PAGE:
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7 Free Terminal Tools and Emulators to Boost Development Productivity

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7 Free Terminal Tools and Emulators to Boost Development Productivity

Alyssa Holland
ยทMay 4, 2022ยท

3 min read

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Table of contents

  • 1) Fig ๐Ÿ
  • 2) Warp ๐ŸŒช
  • 3) Hyper โšก
  • 4) iTerm2 ๐Ÿ’พ
  • 5) Alacritty ๐Ÿ›ฐ
  • 6) kitty ๐Ÿ˜บ
  • 7) Tabby ๐Ÿ—‚
  • El Fin ๐Ÿ‘‹๐Ÿฝ

The terminal has been around for decades and is an essential part of a developer's toolbox. Interestingly, I've noticed that there have been a ton of new tools and emulators popping up into the terminal ecosystem. It has been exciting to see that the terminal is still getting some love even after all these years. This list will contain the top terminal tools and emulators ranging from the battle-tested veterans to the new kids on the block.

1) Fig ๐Ÿ

Fig is the only item on this list that is not an emulator. Instead, it integrates with other popular terminals by adding autocompletion. As you type, Fig will display options, subcommands, and contextually relevant arguments in your existing terminal. However, with the announcement of a plugin store and dotfiles management, it seems like Fig's feature set will continue to grow over time.

Keep your eyes peeled for future updates ๐Ÿ‘€

Demo of Figs visual autocomplete in a terminal.gif Demo of Figs visual autocomplete in a terminal

๐ŸŒ Check out Fig

2) Warp ๐ŸŒช

According to the Warp homepage:

Warp is a blazingly fast, rust-based terminal reimagined from the ground up to work like a modern app.

Some particularly interesting features include, blocks which makes the interactions feel more like a text-editor than a terminal, and command-lookup which makes finding previous and commonly used commands a breeze.

warp-terminal.png Image from Warp's GitHub page

๐ŸŒ Check out Warp

3) Hyper โšก

Hyper is created by the team at Vercel and has been around for a little while now. Hyper is an Electron-based terminal that is built on HTML, CSS, and JavaScript. It is fully extensible and gives you the ability to install custom themes and plugins straight from the command line.

A collection of hyper themes.png Collection of hyper themes from Hyper's Blog page

๐ŸŒ Check out Hyper

4) iTerm2 ๐Ÿ’พ

iTerm2 is the O.G. of terminal emulators. Like many of the other items on this list, it's open-sourced and provides a ton of features that allow power users to customize to their heart's content.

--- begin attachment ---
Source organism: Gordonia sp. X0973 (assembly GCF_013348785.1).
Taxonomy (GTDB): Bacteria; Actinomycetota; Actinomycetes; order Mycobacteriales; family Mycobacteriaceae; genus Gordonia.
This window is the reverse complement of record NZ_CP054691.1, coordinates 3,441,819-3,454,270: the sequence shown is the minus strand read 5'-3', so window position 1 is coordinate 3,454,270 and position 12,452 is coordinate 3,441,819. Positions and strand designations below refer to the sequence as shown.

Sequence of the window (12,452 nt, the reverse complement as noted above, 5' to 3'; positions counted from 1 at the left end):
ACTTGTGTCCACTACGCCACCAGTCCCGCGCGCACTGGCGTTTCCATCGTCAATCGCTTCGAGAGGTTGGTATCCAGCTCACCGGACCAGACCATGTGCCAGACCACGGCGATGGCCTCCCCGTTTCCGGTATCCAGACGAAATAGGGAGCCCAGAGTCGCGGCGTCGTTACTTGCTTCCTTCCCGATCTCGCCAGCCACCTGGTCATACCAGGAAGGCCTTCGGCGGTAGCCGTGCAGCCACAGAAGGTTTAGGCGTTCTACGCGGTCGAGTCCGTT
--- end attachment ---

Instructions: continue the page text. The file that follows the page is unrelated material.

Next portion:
logo2x.jpg Image from iTerm2

๐ŸŒ Check out iTerm2

5) Alacritty ๐Ÿ›ฐ

According to the Alacritty homepage:

Alacritty is a modern terminal emulator that comes with sensible defaults, but allows for extensive configuration. By integrating with other applications, rather than reimplementing their functionality, it manages to provide a flexible set of features with high performance. The supported platforms currently consist of BSD, Linux, macOS and Windows.

Alacritty Example Image.png Image from Alacritty

๐ŸŒ Check out Alacritty

6) kitty ๐Ÿ˜บ

Kitty is a the fast, feature-rich, GPU based terminal emulator. The code in kitty is designed to be simple, modular, and hackable and is written in a mix of C and Python. Kitty is designed for power keyboard users and provides access to all its controls via the keyboard.

KittyTerminal-emulator.png kitty logo

๐ŸŒ Check out Kitty

7) Tabby ๐Ÿ—‚

According to Tabby's GitHub description:

Tabby (formerly Terminus) is a highly configurable terminal emulator, SSH and serial client for Windows, macOS and Linux.

Features include:

  • Theming and color schemes
  • Fully configurable shortcuts
  • Split panes
  • Proper shell experience on Windows including tab completion

readme.png Image from Tabby's GitHub page

๐ŸŒ Check out Tabby

El Fin ๐Ÿ‘‹๐Ÿฝ

Thanks for reading and I hope you found some new items to add to your terminal toolbox ๐Ÿงฐ

If you enjoy what you read, feel free to like this article or subscribe to my newsletter, where I write about programming and productivity tips.

As always, thank you for reading, and happy coding!

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